U.S. Travel Commends Reestablished Aviation Security Advisory Committee


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U.S. Travel Commends Reestablished Aviation Security Advisory Committee

By Shane Nolan

July 9, 2011 - Homeland Security Secretary Janet Napolitano and the Transportation Security Administration (TSA) have announced the reestablishment of the Aviation Security Advisory Committee (ASAC), a committee to provide advice and recommendations for improving aviation security measures to the administrator of TSA. The reestablishment of the ASAC was a key recommendation of U.S. Travel’s recent report on aviation security. 

ASAC was established in 1989 following the destruction of Pan American World Airways Flight 103 by a terrorist bomb. The committee helped TSA establish critical policies and procedures in consultation with leading industry organizations, other non-governmental organizations (NGOs) and stakeholder representatives concerning potential risks to aviation infrastructure, passengers and cargo; response capabilities that NGOs and other stakeholders control; and the economic, social, and political drivers that impact risk or response.  

ASAC is also a recurring forum for TSA to gather customer and stakeholder input concerning the effectiveness of security actions and proposals, the costs and burdens associated with security actions and proposals, and the general level of customer satisfaction TSA is engendering across affected constituencies.  

This committee has experience working together to identify problems, gather input and reach consensus on security issues that result in security initiatives and regulations that can be quickly implemented, are effective in terms of performance and cost, and have a lower impact on the commerce of aviation.Show citation box.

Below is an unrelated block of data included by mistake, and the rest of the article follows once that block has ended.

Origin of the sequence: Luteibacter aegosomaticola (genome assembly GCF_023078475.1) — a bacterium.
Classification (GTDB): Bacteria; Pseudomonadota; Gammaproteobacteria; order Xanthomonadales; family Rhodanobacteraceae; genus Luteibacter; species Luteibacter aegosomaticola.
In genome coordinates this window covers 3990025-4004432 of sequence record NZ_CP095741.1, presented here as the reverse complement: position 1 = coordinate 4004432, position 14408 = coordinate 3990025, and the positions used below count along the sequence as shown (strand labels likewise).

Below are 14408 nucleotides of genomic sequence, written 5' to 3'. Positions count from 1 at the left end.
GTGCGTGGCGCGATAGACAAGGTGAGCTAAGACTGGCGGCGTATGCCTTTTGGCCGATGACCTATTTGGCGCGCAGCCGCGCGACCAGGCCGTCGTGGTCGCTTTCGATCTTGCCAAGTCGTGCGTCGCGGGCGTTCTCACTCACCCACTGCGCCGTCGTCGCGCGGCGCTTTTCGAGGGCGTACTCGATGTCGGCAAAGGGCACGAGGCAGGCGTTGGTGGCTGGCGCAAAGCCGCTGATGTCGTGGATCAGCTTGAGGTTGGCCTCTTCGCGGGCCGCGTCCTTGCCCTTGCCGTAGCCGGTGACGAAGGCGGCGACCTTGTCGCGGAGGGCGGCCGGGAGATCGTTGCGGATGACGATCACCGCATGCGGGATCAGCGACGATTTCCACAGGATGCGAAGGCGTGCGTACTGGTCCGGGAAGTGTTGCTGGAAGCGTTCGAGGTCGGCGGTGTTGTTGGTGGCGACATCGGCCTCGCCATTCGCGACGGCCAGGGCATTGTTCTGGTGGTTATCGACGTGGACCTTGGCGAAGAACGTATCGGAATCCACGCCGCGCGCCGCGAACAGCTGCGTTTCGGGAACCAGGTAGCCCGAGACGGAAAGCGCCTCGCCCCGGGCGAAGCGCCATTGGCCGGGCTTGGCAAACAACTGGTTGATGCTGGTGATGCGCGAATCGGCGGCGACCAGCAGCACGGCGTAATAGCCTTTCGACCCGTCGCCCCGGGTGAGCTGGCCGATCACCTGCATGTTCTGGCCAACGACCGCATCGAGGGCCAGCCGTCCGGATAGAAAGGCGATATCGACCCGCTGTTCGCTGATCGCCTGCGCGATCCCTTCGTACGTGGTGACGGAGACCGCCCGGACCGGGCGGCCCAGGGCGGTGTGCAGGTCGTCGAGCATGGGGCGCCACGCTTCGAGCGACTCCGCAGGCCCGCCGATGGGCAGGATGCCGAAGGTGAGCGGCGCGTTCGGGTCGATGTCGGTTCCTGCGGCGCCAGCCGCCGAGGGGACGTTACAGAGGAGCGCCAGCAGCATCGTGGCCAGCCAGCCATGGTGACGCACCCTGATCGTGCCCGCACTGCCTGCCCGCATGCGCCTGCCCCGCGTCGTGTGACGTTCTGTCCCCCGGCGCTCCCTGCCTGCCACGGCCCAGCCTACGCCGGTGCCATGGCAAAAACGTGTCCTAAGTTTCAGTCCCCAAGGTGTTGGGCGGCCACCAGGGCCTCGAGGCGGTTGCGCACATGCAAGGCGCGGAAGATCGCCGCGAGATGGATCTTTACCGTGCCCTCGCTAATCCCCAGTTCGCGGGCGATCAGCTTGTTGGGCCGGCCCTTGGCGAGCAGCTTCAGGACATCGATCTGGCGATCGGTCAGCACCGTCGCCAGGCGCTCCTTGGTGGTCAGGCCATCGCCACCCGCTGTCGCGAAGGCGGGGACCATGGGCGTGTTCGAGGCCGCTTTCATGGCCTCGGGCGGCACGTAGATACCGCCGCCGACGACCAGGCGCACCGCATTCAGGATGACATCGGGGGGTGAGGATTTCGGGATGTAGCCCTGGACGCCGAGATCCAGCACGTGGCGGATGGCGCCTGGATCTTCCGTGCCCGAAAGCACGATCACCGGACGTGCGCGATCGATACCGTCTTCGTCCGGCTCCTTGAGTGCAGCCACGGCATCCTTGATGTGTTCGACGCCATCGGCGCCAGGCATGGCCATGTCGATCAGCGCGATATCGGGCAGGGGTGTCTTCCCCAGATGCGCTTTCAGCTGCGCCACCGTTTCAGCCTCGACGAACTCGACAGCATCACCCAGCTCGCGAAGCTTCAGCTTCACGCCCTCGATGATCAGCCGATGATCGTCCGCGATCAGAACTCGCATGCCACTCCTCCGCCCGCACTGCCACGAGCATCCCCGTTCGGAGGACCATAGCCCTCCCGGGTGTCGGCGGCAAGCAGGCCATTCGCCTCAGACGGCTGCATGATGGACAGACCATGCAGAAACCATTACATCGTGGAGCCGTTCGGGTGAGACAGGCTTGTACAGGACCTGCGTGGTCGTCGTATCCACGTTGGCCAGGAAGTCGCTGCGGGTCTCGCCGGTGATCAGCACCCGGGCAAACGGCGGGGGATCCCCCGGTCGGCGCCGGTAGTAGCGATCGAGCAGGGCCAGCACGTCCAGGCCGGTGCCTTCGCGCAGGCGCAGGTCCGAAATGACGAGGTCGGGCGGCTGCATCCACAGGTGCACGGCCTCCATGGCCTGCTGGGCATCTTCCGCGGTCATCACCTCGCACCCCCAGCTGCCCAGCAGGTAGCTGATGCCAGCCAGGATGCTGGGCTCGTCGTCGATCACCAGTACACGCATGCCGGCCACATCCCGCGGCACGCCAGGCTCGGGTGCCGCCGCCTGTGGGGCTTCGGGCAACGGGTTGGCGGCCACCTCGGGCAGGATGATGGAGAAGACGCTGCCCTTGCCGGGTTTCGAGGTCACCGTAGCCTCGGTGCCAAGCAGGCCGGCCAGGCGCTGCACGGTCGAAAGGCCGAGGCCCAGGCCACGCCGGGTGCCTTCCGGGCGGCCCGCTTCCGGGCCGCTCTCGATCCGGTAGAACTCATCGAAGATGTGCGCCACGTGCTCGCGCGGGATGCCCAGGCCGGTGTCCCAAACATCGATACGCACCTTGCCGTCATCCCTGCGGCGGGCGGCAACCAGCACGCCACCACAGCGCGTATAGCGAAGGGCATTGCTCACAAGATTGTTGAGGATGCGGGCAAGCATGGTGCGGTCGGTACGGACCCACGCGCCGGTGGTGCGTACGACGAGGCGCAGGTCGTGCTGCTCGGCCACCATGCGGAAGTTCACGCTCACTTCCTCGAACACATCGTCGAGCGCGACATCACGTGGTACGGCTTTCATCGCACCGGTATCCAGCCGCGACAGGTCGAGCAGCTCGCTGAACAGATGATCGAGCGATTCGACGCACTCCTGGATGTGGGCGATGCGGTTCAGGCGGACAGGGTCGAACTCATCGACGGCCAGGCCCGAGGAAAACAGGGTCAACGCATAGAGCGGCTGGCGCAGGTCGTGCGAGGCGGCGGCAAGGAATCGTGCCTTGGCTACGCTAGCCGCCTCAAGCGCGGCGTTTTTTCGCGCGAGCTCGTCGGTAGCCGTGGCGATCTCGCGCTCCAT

“Travelers and the private sector once again have a formal voice within the TSA, thanks to the reestablishment of the Aviation Security Advisory Committee,” said Roger Dow, president and CEO of the U.S. Travel Association. “We commend Secretary Napolitano and Administrator Pistole for their leadership in reestablishing this important committee, and we look forward to recommending travel industry leaders for membership.” 


For almost two decades, the FAA and then TSA operated an ASAC that engaged a wide array of interested stakeholders in a dialogue on aviation security issues and policies. The ASAC members took the time to consider and learn difficult and technological issues and made meaningful recommendations to the FAA and then to TSA. Unfortunately, TSA has not convened even a single meeting of this federal advisory council since 2006, cutting off a valuable tool for TSA to engage a broader range of stakeholders than just airlines and airports. 


According to the Department of Homeland Security, the reestablished ASAC will be composed of individual members representing private-sector organizations of key constituencies affected by aviation security requirements, including: victims of terrorist acts against aviation; law enforcement and security experts; aviation consumer advocates; airport tenants and general aviation; airport operators; airline management; airline labor; aircraft and security equipment manufacturers; and air cargo representatives.

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